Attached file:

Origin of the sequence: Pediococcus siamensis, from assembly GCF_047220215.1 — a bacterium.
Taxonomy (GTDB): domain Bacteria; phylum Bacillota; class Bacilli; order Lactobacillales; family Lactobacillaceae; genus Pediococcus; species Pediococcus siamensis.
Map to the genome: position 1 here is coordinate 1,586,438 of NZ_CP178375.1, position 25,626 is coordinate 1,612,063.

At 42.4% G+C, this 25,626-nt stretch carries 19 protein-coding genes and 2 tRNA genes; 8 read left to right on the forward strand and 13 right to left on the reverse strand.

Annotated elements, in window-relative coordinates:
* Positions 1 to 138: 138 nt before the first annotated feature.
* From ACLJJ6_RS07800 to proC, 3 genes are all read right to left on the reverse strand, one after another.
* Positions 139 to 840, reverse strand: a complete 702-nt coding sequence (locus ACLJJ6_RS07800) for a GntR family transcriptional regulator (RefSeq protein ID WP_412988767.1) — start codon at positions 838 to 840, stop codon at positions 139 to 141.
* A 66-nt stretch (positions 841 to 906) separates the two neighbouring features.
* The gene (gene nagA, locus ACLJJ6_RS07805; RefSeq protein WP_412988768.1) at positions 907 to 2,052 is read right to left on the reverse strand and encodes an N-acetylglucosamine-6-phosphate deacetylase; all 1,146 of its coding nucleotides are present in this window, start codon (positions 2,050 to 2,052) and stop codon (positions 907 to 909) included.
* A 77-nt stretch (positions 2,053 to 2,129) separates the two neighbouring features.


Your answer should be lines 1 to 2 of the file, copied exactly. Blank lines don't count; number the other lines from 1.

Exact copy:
Origin of the sequence: Pediococcus siamensis, from assembly GCF_047220215.1 — a bacterium.
Taxonomy (GTDB): domain Bacteria; phylum Bacillota; class Bacilli; order Lactobacillales; family Lactobacillaceae; genus Pediococcus; species Pediococcus siamensis.